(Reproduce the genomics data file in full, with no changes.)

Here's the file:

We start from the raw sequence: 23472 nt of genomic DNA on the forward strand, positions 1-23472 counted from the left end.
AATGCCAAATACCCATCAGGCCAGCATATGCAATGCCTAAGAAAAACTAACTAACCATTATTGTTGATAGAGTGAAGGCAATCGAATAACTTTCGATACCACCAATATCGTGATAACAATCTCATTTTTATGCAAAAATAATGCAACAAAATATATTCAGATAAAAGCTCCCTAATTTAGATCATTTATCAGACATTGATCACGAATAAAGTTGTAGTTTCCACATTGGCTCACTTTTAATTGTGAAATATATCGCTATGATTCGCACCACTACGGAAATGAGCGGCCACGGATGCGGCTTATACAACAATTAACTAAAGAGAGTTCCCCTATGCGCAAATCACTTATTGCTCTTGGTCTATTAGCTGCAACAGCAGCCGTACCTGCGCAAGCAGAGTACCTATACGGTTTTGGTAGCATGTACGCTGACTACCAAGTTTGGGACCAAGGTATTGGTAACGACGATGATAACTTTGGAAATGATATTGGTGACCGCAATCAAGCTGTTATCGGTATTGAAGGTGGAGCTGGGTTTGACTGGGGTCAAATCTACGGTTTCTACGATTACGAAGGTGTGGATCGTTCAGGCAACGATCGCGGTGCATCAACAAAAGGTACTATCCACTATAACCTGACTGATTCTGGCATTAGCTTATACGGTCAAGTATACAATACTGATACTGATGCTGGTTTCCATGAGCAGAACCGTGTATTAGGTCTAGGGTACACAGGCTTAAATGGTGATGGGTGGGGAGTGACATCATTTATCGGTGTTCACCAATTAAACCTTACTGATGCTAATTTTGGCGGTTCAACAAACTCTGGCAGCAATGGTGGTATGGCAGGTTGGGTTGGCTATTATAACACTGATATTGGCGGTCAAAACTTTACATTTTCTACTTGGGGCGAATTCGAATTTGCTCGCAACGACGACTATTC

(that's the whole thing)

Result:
We start from the raw sequence: 23472 nt of genomic DNA on the forward strand, positions 1-23472 counted from the left end.
AATGCCAAATACCCATCAGGCCAGCATATGCAATGCCTAAGAAAAACTAACTAACCATTATTGTTGATAGAGTGAAGGCAATCGAATAACTTTCGATACCACCAATATCGTGATAACAATCTCATTTTTATGCAAAAATAATGCAACAAAATATATTCAGATAAAAGCTCCCTAATTTAGATCATTTATCAGACATTGATCACGAATAAAGTTGTAGTTTCCACATTGGCTCACTTTTAATTGTGAAATATATCGCTATGATTCGCACCACTACGGAAATGAGCGGCCACGGATGCGGCTTATACAACAATTAACTAAAGAGAGTTCCCCTATGCGCAAATCACTTATTGCTCTTGGTCTATTAGCTGCAACAGCAGCCGTACCTGCGCAAGCAGAGTACCTATACGGTTTTGGTAGCATGTACGCTGACTACCAAGTTTGGGACCAAGGTATTGGTAACGACGATGATAACTTTGGAAATGATATTGGTGACCGCAATCAAGCTGTTATCGGTATTGAAGGTGGAGCTGGGTTTGACTGGGGTCAAATCTACGGTTTCTACGATTACGAAGGTGTGGATCGTTCAGGCAACGATCGCGGTGCATCAACAAAAGGTACTATCCACTATAACCTGACTGATTCTGGCATTAGCTTATACGGTCAAGTATACAATACTGATACTGATGCTGGTTTCCATGAGCAGAACCGTGTATTAGGTCTAGGGTACACAGGCTTAAATGGTGATGGGTGGGGAGTGACATCATTTATCGGTGTTCACCAATTAAACCTTACTGATGCTAATTTTGGCGGTTCAACAAACTCTGGCAGCAATGGTGGTATGGCAGGTTGGGTTGGCTATTATAACACTGATATTGGCGGTCAAAACTTTACATTTTCTACTTGGGGCGAATTCGAATTTGCTCGCAACGACGACTATTC